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Metastatic talents of toxic shock germ.

The highly invasive bacterium Staphylococcus aureus, responsible for such diverse maladies as pimples, food poisoning, blood poisoning, cystitis, endocarditis, pneumonia, severe infections and toxic shock syndrome, may spread through the body in the same way that metastasizing cancer cells do. S. aureus's capacity to bind to a molecule found in the matrix between cells may allow the bacterium to move in and out of the bloodstream by slipping through vascular walls and into tissues, report J.D. Lopes of the Ludwig Institute for Cancer Research in Sao Paulo, Brazil, and colleagues in the July 19 SCIENCE.

The molecule, laminin, is a protein that helps make up the basal laminae -- ultra thin membranes that separate the body's epithelial, or lining, cells from connective tissue. In order for cells to metastasize, they must be able to stick to the surface over which they are to migrate. S. aureus has surface receptors for laminin, which seem to allow the bacteria to stick, or bind, to the basal laminae.

S. aureus's ability to cross vascular basal laminae, and so invade the bloodstream, is "critical for the organism's pathogenicity," says Lopes. And therefore, the scientists suggest, the bacterium's laminin receptors may be responsible for S. aureus's virulence. To support this argument, the researchers also showed that Staphylococcus epidermis, a non-invasive, non-pathogenic cousin germ, has no receptors for laminin; implying that S. epidermis' lack of virulence is due to a lack of laminin receptors.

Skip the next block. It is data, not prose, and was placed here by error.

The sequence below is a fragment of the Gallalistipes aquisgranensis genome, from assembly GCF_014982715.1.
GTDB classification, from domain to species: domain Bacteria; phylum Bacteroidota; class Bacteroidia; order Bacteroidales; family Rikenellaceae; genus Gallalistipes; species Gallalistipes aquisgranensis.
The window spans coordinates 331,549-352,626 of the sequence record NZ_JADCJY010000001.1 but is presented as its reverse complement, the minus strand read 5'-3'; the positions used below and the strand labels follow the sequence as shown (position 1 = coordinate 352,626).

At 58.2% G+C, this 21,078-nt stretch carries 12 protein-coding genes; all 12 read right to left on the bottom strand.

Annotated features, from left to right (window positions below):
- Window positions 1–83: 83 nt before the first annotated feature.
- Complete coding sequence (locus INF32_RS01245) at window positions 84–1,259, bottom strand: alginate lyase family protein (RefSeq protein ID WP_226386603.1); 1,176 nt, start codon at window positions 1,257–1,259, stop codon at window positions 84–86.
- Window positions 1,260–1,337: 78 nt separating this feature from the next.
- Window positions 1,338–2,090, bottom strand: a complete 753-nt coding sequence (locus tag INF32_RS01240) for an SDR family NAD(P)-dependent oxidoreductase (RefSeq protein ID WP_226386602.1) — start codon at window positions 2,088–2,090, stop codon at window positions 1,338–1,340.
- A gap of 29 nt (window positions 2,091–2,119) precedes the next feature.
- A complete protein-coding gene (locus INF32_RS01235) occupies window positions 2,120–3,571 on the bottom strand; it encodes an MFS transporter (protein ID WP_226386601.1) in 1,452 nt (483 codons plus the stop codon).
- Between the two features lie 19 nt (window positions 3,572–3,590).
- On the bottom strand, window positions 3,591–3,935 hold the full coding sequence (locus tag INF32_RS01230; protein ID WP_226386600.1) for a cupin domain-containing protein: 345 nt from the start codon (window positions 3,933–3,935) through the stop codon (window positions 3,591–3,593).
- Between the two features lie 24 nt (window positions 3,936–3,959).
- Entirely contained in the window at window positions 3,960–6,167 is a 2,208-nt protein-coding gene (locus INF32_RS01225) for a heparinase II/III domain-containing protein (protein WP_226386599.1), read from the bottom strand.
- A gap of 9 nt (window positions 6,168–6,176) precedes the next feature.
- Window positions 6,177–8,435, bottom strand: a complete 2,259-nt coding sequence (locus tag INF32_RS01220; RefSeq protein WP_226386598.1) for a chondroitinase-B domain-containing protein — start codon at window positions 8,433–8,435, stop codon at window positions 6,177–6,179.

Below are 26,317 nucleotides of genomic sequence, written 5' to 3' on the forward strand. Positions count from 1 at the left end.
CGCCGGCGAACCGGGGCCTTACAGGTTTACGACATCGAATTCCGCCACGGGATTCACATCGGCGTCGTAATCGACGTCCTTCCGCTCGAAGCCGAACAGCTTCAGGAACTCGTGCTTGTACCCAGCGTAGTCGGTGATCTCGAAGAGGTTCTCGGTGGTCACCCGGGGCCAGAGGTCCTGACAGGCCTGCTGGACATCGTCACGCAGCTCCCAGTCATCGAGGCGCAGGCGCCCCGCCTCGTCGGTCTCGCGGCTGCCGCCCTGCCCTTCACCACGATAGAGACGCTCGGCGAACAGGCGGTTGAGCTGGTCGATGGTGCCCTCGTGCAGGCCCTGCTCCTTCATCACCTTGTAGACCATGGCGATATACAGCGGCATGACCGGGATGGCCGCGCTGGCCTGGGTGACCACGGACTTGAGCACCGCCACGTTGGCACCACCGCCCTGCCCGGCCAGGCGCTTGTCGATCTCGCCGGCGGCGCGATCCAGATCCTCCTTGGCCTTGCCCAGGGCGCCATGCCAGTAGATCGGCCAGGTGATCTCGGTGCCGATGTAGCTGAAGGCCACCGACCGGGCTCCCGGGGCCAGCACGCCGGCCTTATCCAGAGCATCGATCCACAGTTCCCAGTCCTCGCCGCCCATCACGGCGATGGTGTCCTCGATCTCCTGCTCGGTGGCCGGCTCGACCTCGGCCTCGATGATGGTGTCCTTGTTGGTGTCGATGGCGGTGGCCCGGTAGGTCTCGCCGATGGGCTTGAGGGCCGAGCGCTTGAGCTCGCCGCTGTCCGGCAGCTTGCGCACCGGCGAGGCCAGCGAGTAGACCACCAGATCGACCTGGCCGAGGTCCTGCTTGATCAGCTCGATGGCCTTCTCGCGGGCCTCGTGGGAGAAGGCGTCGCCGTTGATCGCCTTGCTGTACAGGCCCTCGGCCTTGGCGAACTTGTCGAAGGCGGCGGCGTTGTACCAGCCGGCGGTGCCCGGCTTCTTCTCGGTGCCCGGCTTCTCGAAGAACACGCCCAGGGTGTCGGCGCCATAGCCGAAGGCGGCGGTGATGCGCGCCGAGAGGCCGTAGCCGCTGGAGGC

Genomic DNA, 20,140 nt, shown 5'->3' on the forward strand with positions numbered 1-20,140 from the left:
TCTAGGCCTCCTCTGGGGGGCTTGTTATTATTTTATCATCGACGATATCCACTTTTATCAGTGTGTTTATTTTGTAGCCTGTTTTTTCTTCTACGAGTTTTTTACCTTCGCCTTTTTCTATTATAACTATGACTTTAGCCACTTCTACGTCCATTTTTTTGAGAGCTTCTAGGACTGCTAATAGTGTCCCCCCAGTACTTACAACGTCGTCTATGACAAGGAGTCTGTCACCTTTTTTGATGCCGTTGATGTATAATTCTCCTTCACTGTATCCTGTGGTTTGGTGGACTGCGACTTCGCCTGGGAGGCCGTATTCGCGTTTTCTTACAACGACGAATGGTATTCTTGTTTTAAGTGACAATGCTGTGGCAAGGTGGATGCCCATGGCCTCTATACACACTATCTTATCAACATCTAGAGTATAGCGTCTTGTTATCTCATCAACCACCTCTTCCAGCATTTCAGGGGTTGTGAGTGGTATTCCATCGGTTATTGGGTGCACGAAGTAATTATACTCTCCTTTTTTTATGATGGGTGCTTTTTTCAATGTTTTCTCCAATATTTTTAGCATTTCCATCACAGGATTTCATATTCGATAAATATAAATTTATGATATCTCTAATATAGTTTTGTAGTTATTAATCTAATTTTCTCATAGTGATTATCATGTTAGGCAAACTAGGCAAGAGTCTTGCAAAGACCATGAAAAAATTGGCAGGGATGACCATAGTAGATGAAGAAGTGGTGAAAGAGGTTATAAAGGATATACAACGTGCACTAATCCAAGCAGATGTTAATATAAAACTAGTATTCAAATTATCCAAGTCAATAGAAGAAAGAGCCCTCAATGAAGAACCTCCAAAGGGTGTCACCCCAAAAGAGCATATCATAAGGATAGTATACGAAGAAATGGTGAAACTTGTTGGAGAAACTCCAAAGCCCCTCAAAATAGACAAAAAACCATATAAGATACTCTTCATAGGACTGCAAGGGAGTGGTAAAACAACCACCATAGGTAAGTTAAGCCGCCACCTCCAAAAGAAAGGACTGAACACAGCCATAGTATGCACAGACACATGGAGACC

In addition, the researchers demonstrated that, like S. aureus, certain mouse cancer cells have laminin receptors, which suggests a common mechanism for invasion by two very different pathogens. Laminin receptors have been correlated with invasiveness in tumor cells.

The new findings are important because they shed light on the biochemistry of viulence, says Bruce Hannah, director of clinical microbiology at Bellevue Hospital at New York University Medical Center, in New York City. Hannah says S. aureus is a "sophisticated" organism, "replete with pathogenic potential." If the virulence of S. aureus really depends on its laminin receptors, he says, then agents that block those receptors or a vaccine that prevents adherence could be developed as alternatives to antibiotics. (Antibiotics are becoming less reliable, as pathogens develop resistance to them.)

However, Hannah cautions that Lopes and colleagues have yet to demonstrate that laminin receptors are "the true virulence mechanism." And, he adds, "very rarely does pathogenicity rest on a single trait."
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Author:Dusheck, Jennie
Publication:Science News
Date:Jul 20, 1985
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